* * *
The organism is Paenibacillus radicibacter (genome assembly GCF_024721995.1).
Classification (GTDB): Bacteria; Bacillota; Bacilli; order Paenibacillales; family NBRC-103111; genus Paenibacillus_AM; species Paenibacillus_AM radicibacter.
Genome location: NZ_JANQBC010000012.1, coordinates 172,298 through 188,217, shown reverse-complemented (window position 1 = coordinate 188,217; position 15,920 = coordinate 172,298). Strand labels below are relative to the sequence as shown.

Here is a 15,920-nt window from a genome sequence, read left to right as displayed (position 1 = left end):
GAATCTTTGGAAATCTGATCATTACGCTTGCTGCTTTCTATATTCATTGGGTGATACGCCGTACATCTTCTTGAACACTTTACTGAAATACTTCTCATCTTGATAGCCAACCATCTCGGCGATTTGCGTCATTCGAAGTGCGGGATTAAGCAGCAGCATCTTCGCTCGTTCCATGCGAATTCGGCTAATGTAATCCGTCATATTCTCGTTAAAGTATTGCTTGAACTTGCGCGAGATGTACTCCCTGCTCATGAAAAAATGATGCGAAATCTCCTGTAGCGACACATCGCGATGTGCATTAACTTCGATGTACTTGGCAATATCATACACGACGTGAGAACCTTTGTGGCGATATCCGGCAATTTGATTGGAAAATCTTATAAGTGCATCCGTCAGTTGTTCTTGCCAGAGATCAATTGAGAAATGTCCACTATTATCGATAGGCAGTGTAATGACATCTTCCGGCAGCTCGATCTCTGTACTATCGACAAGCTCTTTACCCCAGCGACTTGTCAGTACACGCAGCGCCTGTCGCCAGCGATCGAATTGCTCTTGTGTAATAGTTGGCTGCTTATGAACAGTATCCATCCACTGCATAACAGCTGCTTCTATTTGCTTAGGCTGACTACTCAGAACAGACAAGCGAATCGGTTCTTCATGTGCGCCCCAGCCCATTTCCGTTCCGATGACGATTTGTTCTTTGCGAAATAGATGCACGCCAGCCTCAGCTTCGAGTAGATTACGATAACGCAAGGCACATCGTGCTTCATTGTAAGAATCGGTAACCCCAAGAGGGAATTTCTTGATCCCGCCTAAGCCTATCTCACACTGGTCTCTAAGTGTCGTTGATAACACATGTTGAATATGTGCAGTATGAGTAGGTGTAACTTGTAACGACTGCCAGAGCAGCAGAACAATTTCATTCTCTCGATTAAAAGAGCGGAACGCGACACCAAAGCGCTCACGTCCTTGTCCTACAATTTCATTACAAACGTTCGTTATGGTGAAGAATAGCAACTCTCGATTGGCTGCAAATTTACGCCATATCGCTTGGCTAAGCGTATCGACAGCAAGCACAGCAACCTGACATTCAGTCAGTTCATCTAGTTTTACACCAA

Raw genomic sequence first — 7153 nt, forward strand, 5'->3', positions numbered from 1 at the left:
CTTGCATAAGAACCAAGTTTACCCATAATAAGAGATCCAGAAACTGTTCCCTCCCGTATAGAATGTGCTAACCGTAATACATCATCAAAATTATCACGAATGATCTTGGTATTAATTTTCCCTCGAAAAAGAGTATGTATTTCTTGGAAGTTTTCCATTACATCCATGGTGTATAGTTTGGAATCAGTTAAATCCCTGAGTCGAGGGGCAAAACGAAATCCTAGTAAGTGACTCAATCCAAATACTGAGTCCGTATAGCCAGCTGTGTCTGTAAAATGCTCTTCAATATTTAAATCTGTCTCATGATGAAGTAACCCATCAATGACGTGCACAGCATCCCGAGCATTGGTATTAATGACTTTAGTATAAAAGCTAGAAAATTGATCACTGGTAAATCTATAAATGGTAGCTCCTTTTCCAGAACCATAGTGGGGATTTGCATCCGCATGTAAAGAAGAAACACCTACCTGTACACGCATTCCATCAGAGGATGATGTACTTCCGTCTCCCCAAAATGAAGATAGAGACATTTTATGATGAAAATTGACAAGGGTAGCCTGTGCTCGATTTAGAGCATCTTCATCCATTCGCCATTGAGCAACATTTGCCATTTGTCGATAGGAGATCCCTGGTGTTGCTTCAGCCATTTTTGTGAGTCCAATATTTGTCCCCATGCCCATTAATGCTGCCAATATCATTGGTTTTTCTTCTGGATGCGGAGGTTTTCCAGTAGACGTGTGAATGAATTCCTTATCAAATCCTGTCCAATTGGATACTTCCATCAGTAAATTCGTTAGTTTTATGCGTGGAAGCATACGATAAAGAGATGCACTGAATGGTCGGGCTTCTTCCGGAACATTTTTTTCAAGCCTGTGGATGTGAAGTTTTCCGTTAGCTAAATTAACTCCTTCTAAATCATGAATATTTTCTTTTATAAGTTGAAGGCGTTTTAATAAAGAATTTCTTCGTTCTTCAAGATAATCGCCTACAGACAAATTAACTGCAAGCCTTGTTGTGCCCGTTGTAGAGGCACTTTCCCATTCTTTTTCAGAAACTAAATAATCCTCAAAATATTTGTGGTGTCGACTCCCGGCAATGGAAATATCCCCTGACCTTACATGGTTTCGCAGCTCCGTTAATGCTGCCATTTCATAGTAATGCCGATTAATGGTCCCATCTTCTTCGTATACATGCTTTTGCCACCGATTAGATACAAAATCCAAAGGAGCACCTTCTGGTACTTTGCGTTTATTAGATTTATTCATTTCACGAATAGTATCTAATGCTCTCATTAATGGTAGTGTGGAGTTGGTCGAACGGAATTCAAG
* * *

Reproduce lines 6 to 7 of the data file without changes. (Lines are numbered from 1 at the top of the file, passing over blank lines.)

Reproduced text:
Raw genomic sequence first — 7153 nt, forward strand, 5'->3', positions numbered from 1 at the left:
CTTGCATAAGAACCAAGTTTACCCATAATAAGAGATCCAGAAACTGTTCCCTCCCGTATAGAATGTGCTAACCGTAATACATCATCAAAATTATCACGAATGATCTTGGTATTAATTTTCCCTCGAAAAAGAGTATGTATTTCTTGGAAGTTTTCCATTACATCCATGGTGTATAGTTTGGAATCAGTTAAATCCCTGAGTCGAGGGGCAAAACGAAATCCTAGTAAGTGACTCAATCCAAATACTGAGTCCGTATAGCCAGCTGTGTCTGTAAAATGCTCTTCAATATTTAAATCTGTCTCATGATGAAGTAACCCATCAATGACGTGCACAGCATCCCGAGCATTGGTATTAATGACTTTAGTATAAAAGCTAGAAAATTGATCACTGGTAAATCTATAAATGGTAGCTCCTTTTCCAGAACCATAGTGGGGATTTGCATCCGCATGTAAAGAAGAAACACCTACCTGTACACGCATTCCATCAGAGGATGATGTACTTCCGTCTCCCCAAAATGAAGATAGAGACATTTTATGATGAAAATTGACAAGGGTAGCCTGTGCTCGATTTAGAGCATCTTCATCCATTCGCCATTGAGCAACATTTGCCATTTGTCGATAGGAGATCCCTGGTGTTGCTTCAGCCATTTTTGTGAGTCCAATATTTGTCCCCATGCCCATTAATGCTGCCAATATCATTGGTTTTTCTTCTGGATGCGGAGGTTTTCCAGTAGACGTGTGAATGAATTCCTTATCAAATCCTGTCCAATTGGATACTTCCATCAGTAAATTCGTTAGTTTTATGCGTGGAAGCATACGATAAAGAGATGCACTGAATGGTCGGGCTTCTTCCGGAACATTTTTTTCAAGCCTGTGGATGTGAAGTTTTCCGTTAGCTAAATTAACTCCTTCTAAATCATGAATATTTTCTTTTATAAGTTGAAGGCGTTTTAATAAAGAATTTCTTCGTTCTTCAAGATAATCGCCTACAGACAAATTAACTGCAAGCCTTGTTGTGCCCGTTGTAGAGGCACTTTCCCATTCTTTTTCAGAAACTAAATAATCCTCAAAATATTTGTGGTGTCGACTCCCGGCAATGGAAATATCCCCTGACCTTACATGGTTTCGCAGCTCCGTTAATGCTGCCATTTCATAGTAATGCCGATTAATGGTCCCATCTTCTTCGTATACATGCTTTTGCCACCGATTAGATACAAAATCCAAAGGAGCACCTTCTGGTACTTTGCGTTTATTAGATTTATTCATTTCACGAATAGTATCTAATGCTCTCATTAATGGTAGTGTGGAGTTGGTCGAACGGAATTCAAG